9. Peterson, S. R., (May 1997) A directive leadership style in group decision making can be both virtue and vice: Evidence from elite and experimental groups. (Electronic Version) Journal of Personality and Social Psychology, Vol. 72 Issue 5, pp. 1107-1121

10. Gardner, L. W., Schermerhorn, R. J. (2004) Performance Gains Through Positive Organizational Behaviour and Authentic Leadership Organizational Dynamics. (Electronic Journal) Organisational Gains, Vol. 33, No. 3, pp. 270–281,

Chiaburu, S. D., Diaz, I., Pitts, E. V. (2011) “Social and economic exchanges with the organization: do leader behaviours matter?” (Electronic Version) Leadership & Organization Development Journal, Vol. 32 Issue: 5, pp. 442 – 461

• Source Type: Research paper published in the Leadership and Organisational Development journal

• Discovery Strategy: I used key terms to narrow the search down such as leadership style, management style, authentic, directive or transactional. Once an appropriate journal (Leadership and Organisational Development journal) was found the next step was to find articles that were relative to this area of research.

• Search Tool/Resource: UCD library, eJournals

• Useful For: The findings would be good indicators to any organisation looking for leaders who match up to employee behaviours. Another reason these findings could be beneficial would be for training purposes, specifically authentic leaders. If organisations were to implement training courses in order to find leaders from within the findings in this research lend themselves to this scenario also.

• Argument: The purpose of the paper is to investigate the extent to which leadership styles affected employee performance as well as how committed they were to the firm. Using the three styles of leadership authentic, directive and transactional the paper wanted to indicate a distinct difference in terms of how employees interacted with their organisations. This was done on two fronts, social exchanges and secondly economic exchanges.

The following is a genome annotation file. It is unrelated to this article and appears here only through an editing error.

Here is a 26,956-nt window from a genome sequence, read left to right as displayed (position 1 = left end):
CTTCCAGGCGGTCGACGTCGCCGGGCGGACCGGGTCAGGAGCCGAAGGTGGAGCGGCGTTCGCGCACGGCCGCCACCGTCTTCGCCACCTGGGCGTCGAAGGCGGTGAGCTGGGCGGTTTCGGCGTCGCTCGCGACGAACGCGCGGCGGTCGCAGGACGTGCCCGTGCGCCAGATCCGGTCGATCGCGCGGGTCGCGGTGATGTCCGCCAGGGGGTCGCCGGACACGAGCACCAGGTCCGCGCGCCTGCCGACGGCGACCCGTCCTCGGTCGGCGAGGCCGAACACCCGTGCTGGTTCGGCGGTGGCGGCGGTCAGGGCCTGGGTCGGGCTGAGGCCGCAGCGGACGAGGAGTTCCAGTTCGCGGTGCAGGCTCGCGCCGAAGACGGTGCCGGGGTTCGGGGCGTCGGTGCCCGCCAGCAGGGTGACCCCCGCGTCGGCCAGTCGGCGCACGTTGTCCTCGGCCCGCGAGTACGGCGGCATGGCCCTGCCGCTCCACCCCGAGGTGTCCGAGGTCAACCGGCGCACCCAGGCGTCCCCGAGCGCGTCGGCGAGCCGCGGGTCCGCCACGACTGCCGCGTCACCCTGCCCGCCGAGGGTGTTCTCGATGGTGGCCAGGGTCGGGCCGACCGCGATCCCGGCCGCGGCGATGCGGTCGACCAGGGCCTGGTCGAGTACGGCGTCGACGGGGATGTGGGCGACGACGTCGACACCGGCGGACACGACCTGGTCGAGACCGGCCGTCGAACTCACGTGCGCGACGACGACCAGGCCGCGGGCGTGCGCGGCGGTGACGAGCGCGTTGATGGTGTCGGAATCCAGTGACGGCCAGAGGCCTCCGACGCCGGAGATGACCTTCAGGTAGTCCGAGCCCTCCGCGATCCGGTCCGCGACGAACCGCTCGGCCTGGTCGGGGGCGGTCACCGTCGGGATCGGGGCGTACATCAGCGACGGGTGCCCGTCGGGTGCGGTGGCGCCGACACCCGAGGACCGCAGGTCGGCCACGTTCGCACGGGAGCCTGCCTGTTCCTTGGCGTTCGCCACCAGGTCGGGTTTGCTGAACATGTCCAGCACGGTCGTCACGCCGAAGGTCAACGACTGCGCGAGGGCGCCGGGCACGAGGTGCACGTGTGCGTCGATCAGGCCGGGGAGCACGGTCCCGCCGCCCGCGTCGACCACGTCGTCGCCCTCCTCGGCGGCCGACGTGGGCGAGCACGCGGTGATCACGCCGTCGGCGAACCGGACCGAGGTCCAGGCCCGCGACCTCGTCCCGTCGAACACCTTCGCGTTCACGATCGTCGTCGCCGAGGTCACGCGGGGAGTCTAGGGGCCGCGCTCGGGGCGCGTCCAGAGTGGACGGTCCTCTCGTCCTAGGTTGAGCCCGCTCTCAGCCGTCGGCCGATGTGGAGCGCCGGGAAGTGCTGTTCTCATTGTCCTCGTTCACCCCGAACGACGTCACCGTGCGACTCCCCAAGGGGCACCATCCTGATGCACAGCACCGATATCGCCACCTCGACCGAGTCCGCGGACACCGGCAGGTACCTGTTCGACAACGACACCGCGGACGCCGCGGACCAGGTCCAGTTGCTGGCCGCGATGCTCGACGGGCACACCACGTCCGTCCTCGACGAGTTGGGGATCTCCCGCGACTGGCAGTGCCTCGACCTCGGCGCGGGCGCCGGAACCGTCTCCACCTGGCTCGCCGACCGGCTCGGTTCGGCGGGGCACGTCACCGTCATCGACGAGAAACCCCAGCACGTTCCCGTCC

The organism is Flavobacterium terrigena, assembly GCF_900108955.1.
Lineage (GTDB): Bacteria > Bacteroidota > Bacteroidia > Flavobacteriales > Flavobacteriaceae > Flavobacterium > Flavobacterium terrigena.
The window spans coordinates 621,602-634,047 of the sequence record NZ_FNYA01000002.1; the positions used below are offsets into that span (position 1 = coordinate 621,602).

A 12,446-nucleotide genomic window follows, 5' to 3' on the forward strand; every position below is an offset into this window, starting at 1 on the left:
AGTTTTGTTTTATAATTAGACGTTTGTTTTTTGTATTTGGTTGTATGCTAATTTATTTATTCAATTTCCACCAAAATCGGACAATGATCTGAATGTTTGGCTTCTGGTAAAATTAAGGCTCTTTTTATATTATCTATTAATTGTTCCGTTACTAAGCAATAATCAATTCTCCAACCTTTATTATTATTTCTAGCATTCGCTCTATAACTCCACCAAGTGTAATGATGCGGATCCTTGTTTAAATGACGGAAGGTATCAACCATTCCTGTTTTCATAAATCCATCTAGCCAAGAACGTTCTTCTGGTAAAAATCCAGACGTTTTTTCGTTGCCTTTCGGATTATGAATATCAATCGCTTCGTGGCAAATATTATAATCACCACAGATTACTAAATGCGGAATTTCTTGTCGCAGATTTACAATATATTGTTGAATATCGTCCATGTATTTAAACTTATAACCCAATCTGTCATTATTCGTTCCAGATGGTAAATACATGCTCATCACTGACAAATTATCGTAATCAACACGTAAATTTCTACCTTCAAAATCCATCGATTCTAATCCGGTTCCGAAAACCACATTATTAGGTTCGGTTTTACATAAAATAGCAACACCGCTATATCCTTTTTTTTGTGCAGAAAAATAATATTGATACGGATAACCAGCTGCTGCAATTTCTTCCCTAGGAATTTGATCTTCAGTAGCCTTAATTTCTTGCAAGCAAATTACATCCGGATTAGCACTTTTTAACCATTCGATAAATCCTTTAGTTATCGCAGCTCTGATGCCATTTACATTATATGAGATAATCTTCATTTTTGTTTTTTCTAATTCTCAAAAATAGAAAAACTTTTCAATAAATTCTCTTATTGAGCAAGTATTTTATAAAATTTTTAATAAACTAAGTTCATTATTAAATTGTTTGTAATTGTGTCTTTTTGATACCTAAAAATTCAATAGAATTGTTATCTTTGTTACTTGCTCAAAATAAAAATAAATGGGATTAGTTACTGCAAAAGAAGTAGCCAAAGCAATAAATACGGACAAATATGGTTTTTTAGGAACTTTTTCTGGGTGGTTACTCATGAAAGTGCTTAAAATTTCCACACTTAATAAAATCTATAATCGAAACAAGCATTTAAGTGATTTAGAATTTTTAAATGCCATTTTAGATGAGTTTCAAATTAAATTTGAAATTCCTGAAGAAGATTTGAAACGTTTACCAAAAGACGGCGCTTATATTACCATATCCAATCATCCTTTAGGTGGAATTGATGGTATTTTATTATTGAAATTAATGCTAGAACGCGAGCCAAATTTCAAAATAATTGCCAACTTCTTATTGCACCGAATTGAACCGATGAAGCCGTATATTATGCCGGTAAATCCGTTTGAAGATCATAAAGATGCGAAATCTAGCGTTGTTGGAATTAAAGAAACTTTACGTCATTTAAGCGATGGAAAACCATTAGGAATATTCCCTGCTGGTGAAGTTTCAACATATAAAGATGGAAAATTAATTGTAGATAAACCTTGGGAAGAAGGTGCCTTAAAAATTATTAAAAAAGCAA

• Evidence: The results of the paper fall in line with other articles I discovered. The more open a leader is to employees, empowers them to perform better whereas if they are treated as a just another cog in the process they react badly and performance drops. This was highlighted in the results of the paper where transitional leadership was a negative predictor for economic exchange.

• Methodology: data was collected from 165 employees within the USA through questionnaires in different organisations using a scale of 1 strongly disagree to 7 strongly agree. It was then subjected to statistical analysis in accordance with several proposed hypotheses.

• Explain the credibility and reliability and expertise of the author: Dr. Chiaburu is the Assistant Management Professor in Mays Business School at Texas A&M University and teaches and conducts research in the area of organizational behaviour and human resources. Dr. Chiaburu received his education at Pennsylvania State University (PhD), Case Western Reserve University (MBA), Petrosani University (BSc). Dr. Chiaburu has received many rewards such as received the American Society for Training and Development (ASTD) Excellence in Research-to-Practice Award (Practitioner Category) in 2004 as well as having work published in journals such as the one mentioned but also Journal of Applied Psychology, Journal of International Business Studies.

• A brief description of the intended audience: The intended audience in my opinion would be fellow academics who are looking to continue research in this field. While the results reached are useful it is stated that further research is needed. A lot of the paper is steeped in statistical analysis so someone with a background in this field would be best suited to analyse it. While I stated who this paper would be useful for it would have to be interrupted by someone with prior knowledge in the field to fully understand the breakdown of the results.